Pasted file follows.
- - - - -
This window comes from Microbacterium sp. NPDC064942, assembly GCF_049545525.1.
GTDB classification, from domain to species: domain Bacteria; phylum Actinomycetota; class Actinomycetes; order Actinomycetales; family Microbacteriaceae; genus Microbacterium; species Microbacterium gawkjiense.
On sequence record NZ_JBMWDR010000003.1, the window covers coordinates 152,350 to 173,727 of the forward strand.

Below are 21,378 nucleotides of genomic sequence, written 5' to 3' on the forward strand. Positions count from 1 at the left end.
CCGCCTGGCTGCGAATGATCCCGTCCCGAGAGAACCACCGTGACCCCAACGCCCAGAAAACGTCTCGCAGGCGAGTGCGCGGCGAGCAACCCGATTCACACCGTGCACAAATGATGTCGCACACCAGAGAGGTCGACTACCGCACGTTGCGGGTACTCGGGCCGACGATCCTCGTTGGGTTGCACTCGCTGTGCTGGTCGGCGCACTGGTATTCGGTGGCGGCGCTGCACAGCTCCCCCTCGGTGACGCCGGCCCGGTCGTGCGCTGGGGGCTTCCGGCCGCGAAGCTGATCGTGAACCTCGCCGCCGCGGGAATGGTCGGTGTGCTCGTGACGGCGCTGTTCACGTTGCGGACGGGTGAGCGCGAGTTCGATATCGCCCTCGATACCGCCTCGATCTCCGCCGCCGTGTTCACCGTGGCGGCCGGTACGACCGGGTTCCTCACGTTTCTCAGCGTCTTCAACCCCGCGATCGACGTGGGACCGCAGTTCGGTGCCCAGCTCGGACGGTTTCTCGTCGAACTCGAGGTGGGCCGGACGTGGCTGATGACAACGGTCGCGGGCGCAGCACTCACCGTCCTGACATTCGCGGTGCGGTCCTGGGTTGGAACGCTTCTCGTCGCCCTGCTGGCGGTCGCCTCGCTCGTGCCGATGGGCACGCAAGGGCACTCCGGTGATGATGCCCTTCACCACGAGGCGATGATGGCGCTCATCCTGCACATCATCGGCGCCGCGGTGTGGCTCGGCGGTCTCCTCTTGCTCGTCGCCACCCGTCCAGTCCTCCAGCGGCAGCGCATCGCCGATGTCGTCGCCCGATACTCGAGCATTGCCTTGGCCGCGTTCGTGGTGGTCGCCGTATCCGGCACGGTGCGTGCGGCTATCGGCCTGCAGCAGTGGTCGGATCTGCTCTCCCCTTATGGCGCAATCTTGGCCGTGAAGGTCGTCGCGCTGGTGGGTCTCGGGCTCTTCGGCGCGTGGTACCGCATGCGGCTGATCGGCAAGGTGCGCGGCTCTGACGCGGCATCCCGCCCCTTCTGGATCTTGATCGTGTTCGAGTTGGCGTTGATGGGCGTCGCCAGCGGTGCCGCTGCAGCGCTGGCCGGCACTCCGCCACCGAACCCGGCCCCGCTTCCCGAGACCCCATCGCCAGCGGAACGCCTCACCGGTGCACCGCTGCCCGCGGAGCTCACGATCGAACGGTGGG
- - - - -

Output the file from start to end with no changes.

This window comes from Microbacterium sp. NPDC064942, assembly GCF_049545525.1.
GTDB classification, from domain to species: domain Bacteria; phylum Actinomycetota; class Actinomycetes; order Actinomycetales; family Microbacteriaceae; genus Microbacterium; species Microbacterium gawkjiense.
On sequence record NZ_JBMWDR010000003.1, the window covers coordinates 152,350 to 173,727 of the forward strand.

Below are 21,378 nucleotides of genomic sequence, written 5' to 3' on the forward strand. Positions count from 1 at the left end.
CCGCCTGGCTGCGAATGATCCCGTCCCGAGAGAACCACCGTGACCCCAACGCCCAGAAAACGTCTCGCAGGCGAGTGCGCGGCGAGCAACCCGATTCACACCGTGCACAAATGATGTCGCACACCAGAGAGGTCGACTACCGCACGTTGCGGGTACTCGGGCCGACGATCCTCGTTGGGTTGCACTCGCTGTGCTGGTCGGCGCACTGGTATTCGGTGGCGGCGCTGCACAGCTCCCCCTCGGTGACGCCGGCCCGGTCGTGCGCTGGGGGCTTCCGGCCGCGAAGCTGATCGTGAACCTCGCCGCCGCGGGAATGGTCGGTGTGCTCGTGACGGCGCTGTTCACGTTGCGGACGGGTGAGCGCGAGTTCGATATCGCCCTCGATACCGCCTCGATCTCCGCCGCCGTGTTCACCGTGGCGGCCGGTACGACCGGGTTCCTCACGTTTCTCAGCGTCTTCAACCCCGCGATCGACGTGGGACCGCAGTTCGGTGCCCAGCTCGGACGGTTTCTCGTCGAACTCGAGGTGGGCCGGACGTGGCTGATGACAACGGTCGCGGGCGCAGCACTCACCGTCCTGACATTCGCGGTGCGGTCCTGGGTTGGAACGCTTCTCGTCGCCCTGCTGGCGGTCGCCTCGCTCGTGCCGATGGGCACGCAAGGGCACTCCGGTGATGATGCCCTTCACCACGAGGCGATGATGGCGCTCATCCTGCACATCATCGGCGCCGCGGTGTGGCTCGGCGGTCTCCTCTTGCTCGTCGCCACCCGTCCAGTCCTCCAGCGGCAGCGCATCGCCGATGTCGTCGCCCGATACTCGAGCATTGCCTTGGCCGCGTTCGTGGTGGTCGCCGTATCCGGCACGGTGCGTGCGGCTATCGGCCTGCAGCAGTGGTCGGATCTGCTCTCCCCTTATGGCGCAATCTTGGCCGTGAAGGTCGTCGCGCTGGTGGGTCTCGGGCTCTTCGGCGCGTGGTACCGCATGCGGCTGATCGGCAAGGTGCGCGGCTCTGACGCGGCATCCCGCCCCTTCTGGATCTTGATCGTGTTCGAGTTGGCGTTGATGGGCGTCGCCAGCGGTGCCGCTGCAGCGCTGGCCGGCACTCCGCCACCGAACCCGGCCCCGCTTCCCGAGACCCCATCGCCAGCGGAACGCCTCACCGGTGCACCGCTGCCCGCGGAGCTCACGATCGAACGGTGGG